Misha also litigates civil rights and constitutional cases involving free speech, equal protection, and privacy for business, nonprofit, and individual clients. In 2014, he led a successful challenge to Oregon’s laws excluding same-sex couples from marriage, and then successfully opposed efforts to stop the marriages of same-sex couples at the U.S. Court of Appeals for the Ninth Circuit and U.S. Supreme Court. He has been recognized by the National LGBT Bar Association as one of the top 40 Under 40 LGBT lawyers in the United States, and by Basic Rights Oregon as one of the five most influential LGBT Oregonians.
Misha clerked for judges of the Ninth Circuit and federal district court. Prior to law school, he worked for U.S. Congresswoman Darlene Hooley and Oregon Attorney General Hardy Myers.
Misha has been an adjunct professor at Lewis and Clark Law School, a member of the Oregon Board of Bar Examiners, and a coach of Lincoln High School’s Constitution Team—guiding them to four national championships.
Paul Conable, Tonkon Torp
Paul has a wide-ranging trial practice, representing both individuals and businesses in contract and investment disputes, government investigations, and environmental matters. Paul serves on Tonkon Torp’s Managing Board and recently completed a term as co-chair of the firm’s Litigation Department.
Paul’s recent and ongoing litigation matters include:
- Prevailing in a federal court trial against an out-of-state bank over ownership of $9 million of agricultural products. (Northwest Bank v. McKee Family Farms, Case No. 3:15-CV-001576).
- Representing a coalition of business and community groups challenging the city of Portland’s failure to address issues of homelessness.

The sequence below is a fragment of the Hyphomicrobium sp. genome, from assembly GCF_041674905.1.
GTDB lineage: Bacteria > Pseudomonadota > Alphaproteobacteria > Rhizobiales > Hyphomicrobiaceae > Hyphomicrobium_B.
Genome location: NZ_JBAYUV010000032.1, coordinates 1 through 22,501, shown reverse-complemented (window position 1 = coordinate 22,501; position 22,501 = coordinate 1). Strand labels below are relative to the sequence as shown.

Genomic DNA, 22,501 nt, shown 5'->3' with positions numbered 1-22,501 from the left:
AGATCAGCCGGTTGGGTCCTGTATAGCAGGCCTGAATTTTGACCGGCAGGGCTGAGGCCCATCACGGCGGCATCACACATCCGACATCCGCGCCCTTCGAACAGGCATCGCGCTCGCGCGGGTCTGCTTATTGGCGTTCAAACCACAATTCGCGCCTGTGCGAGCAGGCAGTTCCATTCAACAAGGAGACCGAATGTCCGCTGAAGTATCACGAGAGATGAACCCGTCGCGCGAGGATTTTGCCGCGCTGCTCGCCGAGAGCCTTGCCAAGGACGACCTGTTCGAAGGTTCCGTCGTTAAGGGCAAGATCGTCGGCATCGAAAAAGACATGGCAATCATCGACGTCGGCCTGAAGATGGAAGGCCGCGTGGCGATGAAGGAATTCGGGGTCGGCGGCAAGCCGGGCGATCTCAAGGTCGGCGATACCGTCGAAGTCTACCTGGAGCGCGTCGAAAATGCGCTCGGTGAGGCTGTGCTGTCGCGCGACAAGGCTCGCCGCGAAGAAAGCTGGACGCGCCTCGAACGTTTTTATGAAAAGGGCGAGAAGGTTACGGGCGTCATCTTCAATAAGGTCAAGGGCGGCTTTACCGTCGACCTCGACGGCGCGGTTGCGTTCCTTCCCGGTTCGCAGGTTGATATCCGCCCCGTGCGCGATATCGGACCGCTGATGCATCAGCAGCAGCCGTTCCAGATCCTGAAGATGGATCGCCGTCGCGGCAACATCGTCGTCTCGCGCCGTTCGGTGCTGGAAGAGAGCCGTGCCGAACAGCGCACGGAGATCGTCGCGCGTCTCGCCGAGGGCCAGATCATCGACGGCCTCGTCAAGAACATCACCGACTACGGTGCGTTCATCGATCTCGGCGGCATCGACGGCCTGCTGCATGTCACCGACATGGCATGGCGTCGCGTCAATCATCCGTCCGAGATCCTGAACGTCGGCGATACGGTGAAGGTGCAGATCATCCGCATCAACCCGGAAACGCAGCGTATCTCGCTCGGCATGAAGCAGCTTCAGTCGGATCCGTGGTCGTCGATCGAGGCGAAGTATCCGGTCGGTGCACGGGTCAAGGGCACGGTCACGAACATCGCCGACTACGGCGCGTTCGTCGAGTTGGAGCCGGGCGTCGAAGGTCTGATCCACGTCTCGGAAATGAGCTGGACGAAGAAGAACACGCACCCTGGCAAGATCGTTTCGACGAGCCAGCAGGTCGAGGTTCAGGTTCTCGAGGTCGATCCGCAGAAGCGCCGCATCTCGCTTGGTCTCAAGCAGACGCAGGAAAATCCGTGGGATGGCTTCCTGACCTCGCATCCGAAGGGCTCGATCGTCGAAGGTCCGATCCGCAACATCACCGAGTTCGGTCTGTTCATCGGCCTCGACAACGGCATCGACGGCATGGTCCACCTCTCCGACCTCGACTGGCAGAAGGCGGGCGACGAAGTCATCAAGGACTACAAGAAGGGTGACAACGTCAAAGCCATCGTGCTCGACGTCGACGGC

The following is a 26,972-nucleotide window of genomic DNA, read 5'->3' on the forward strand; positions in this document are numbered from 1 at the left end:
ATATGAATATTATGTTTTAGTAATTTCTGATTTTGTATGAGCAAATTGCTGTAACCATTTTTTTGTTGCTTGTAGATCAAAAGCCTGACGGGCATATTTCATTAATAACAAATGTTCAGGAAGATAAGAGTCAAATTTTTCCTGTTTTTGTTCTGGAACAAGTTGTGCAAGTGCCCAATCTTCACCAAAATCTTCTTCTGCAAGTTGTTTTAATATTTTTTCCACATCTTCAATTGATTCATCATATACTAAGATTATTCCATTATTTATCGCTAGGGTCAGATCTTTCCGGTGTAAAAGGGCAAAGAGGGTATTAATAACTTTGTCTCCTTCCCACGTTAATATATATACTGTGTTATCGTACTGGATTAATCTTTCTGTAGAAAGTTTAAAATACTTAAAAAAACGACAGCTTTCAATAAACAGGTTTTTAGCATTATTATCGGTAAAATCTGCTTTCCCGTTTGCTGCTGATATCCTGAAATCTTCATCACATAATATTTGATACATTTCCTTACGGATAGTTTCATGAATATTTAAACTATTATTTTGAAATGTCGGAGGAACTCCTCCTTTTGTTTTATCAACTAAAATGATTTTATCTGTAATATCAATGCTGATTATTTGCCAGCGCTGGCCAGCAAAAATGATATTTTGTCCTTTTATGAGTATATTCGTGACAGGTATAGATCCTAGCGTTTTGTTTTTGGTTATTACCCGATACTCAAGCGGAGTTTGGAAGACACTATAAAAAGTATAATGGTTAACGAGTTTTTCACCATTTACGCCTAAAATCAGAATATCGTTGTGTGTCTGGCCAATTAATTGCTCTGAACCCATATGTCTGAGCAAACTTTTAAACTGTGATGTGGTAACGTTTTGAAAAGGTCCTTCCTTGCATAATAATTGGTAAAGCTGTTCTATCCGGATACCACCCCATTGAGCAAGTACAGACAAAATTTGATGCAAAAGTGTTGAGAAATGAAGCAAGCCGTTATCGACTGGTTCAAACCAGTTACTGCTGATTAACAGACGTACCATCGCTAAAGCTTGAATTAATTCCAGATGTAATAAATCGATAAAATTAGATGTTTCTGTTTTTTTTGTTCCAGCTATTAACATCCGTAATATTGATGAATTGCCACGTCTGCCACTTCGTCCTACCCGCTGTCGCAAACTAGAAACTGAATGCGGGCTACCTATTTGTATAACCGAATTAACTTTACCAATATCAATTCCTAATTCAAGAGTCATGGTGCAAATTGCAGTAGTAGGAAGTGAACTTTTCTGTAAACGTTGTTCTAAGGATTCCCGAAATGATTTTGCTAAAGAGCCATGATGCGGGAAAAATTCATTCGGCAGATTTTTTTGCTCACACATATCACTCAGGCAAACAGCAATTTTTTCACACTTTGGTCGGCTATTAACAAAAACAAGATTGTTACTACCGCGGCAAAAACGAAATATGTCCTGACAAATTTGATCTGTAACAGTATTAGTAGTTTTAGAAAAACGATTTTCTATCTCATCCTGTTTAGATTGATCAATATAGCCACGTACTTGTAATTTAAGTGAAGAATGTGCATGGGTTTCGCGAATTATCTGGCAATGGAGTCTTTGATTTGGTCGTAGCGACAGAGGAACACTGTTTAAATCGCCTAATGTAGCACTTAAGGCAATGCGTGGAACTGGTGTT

- Successfully representing the City of Lake Oswego, Oregon in state and federal lawsuits concerning the city’s regulation of Oswego Lake.
- Winning summary judgment on behalf of a large electric utility in a $500 million class action arising out of the closure of a nuclear power plant. (Dreyer v. PGE, Case No. 03C10640).
- Obtaining a multi-million dollar jury verdict in a state court trial arising out of the client’s losses in an investment fund (Beal v. Kerr-Cruickshank Inc., Case No. 1106-07241).
- Prevailing in a jury trial in Boston, Massachusetts concerning ownership of a privately held investment company (Triebes v. IncTank, Superior Court Civ. Act. 10-1488).
- Winning a multi-million dollar federal court jury trial arising out of the termination of a distribution agreement (Tinn v. Emm Labs, Inc., Case No. USDC CV07-963).
Before joining Tonkon Torp, Paul was a judicial clerk for the Honorable Susan P. Graber at the Ninth Circuit Court of Appeals and the Honorable R. William Riggs at the Oregon Supreme Court and Oregon Court of Appeals.
Danny Newman, Tonkon Torp
Danny Newman is an attorney in Tonkon Torp’s Litigation Department, who focuses his work in the Bankruptcy & Reorganization and Government Solutions Practice Groups. Since joining Tonkon, he has worked on the largest chapter 11 cases in the Pacific Northwest, represented debtors and creditors of all kinds in state court litigation and out-of-court workouts, managed complex real estate and closely-held corporation disputes, and filed negotiated successful resolutions for challenges to ballot titles and investigations by various state agencies.
Danny joined Tonkon Torp after completing a clerkship with Judge Richard C. Tallman at the U.S. Court of Appeals for the 9th Circuit, focusing on the circuit’s civil appeals. Prior to that clerkship, Danny worked on large and complex bankruptcy cases, bet-the-company commercial and energy litigation, and government anti-corruption and bribery investigations in the Houston office of Paul Hastings LLP. In his first job out of law school, Danny served as a law clerk to Judge Xavier Rodriguez at the U.S. District Court for the Western District of Texas in San Antonio, where he assisted with all aspects of civil litigation — from motions to dismiss through trial — as well as with criminal substantive motions and trials.
Danny also previously co-taught a negotiations seminar as an adjunct professor at Gonzaga Law and at South Texas College of Law Houston. He maintains an active pro bono practice, including forming and advising nonprofit clients, representing immigrants seeking asylum or special status, and pursuing civil rights claims.
Danny earned his J.D. from Northwestern University School of Law in 2014, and graduated from Rice University in 2010 with a B.A. in Political Science and Public Policy, with a focus on American government and urban policy.
Outside of work, Danny enjoys grilling, sports, politics, international travel, exploring the Lower Willamette watershed’s restaurants and coffee shops, and hiking and relaxing everywhere from Oregon’s coastal watersheds to the Deschutes River watershed.